Mistake 10: Selecting The Wrong Attorney
Consider the bizarre tale of the two fledgling internist partner/classmates who signed an attorney-prepared, buy-sell agreement upon creation of their nascent practice 30 years beforehand. The agreement stipulated that upon departure or dissolution, the remaining partner’s ownership would be determined not by some periodically updated valuation formula or appraisal process, Instead, it would be determined by a “matched and lost” process, also known as the “flip of a coin” for a medical conglomerate now worth over $1 million.

Treatment plan: Select a health law attorney and not your brother-in-law. More importantly, experience in the medical arena counts. Consult iMBA, Inc. or the American Health Lawyers Association (www.healthlawyers.org) as a referral resource.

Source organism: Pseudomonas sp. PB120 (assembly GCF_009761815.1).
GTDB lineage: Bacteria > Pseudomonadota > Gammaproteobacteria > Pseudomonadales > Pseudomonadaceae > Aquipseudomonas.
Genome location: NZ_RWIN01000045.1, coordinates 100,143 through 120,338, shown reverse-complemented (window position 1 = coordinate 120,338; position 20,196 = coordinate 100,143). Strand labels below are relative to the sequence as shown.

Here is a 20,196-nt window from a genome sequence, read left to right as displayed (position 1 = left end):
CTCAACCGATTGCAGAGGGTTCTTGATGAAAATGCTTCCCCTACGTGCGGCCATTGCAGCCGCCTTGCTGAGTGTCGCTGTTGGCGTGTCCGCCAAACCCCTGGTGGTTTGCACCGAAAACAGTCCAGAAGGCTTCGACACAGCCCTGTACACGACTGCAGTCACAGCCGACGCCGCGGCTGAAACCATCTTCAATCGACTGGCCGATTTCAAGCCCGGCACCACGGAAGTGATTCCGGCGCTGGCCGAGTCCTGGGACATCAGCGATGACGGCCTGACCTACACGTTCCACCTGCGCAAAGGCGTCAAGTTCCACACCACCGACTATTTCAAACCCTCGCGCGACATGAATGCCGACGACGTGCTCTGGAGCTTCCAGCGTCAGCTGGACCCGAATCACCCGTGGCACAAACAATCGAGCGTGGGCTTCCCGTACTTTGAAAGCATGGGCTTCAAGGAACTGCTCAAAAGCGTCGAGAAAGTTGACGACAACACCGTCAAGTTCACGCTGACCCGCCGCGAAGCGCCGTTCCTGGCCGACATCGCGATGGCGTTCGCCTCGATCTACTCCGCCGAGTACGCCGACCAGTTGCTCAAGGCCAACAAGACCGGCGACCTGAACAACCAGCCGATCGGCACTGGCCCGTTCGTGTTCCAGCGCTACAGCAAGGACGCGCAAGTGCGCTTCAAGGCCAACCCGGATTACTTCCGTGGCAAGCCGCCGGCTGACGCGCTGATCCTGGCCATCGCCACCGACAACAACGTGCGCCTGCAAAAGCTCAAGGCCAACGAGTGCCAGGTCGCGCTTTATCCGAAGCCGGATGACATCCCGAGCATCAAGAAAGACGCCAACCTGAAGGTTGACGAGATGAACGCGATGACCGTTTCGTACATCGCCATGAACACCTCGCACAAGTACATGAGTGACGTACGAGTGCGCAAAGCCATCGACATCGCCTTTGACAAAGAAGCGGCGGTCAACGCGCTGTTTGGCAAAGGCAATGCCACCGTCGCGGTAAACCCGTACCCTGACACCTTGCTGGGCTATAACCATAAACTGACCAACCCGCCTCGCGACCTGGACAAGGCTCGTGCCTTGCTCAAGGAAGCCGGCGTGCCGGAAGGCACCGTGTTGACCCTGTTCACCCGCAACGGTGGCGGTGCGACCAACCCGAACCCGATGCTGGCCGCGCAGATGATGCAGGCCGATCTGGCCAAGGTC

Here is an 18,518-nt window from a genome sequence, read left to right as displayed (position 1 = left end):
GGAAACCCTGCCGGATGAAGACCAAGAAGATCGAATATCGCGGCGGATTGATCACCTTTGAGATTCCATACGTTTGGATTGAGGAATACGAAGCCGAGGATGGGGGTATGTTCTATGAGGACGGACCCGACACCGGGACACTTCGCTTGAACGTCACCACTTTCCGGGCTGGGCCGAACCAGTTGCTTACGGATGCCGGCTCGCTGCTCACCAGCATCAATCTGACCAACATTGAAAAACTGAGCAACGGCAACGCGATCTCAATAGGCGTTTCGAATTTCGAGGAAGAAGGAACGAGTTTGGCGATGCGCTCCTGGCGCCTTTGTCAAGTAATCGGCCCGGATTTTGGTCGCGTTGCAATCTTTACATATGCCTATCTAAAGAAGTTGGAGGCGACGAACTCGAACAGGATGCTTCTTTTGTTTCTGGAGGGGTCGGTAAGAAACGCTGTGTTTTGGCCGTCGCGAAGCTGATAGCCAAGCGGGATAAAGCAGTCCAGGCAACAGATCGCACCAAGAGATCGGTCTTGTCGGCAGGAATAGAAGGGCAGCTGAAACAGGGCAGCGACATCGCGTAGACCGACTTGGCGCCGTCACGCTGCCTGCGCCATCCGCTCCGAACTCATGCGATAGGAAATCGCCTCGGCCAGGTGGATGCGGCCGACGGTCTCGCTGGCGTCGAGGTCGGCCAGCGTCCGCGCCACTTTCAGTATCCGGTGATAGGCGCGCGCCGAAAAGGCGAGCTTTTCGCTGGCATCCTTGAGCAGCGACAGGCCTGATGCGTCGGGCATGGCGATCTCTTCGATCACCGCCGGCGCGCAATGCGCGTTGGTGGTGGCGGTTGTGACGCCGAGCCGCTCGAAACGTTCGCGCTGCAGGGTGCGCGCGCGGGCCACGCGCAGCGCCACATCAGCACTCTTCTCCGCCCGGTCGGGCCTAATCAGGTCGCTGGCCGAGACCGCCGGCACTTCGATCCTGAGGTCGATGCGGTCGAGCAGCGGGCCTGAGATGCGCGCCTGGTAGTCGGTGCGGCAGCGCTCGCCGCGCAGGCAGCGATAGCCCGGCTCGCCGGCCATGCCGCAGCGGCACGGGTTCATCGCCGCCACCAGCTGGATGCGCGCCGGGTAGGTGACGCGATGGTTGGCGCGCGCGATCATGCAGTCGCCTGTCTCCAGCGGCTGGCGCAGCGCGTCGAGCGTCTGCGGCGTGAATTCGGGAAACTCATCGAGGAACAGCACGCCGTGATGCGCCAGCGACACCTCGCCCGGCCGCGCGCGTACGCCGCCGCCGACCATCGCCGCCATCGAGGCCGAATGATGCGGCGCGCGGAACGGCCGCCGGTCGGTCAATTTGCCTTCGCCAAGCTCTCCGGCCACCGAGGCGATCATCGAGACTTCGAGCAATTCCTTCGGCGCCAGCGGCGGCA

Mistake 11: Blind Trust Of Wall Street And Financial Advisors
Stockbroker salesmen and the big brokerage houses that underwrite and recommend stocks may have credibility problems and some physicians get burned with the adrenaline rush of “self-directed” portfolios. Presently, both the Security Exchange Commission (SEC) and National Association of Securities Dealers are investigating far too many insurance companies and major wire houses for reverse churning (charging a fee on assets for which the stockbroker is providing virtually no services) and/or double dipping (charging an ongoing fee on mutual funds on which the client already paid a substantial commission).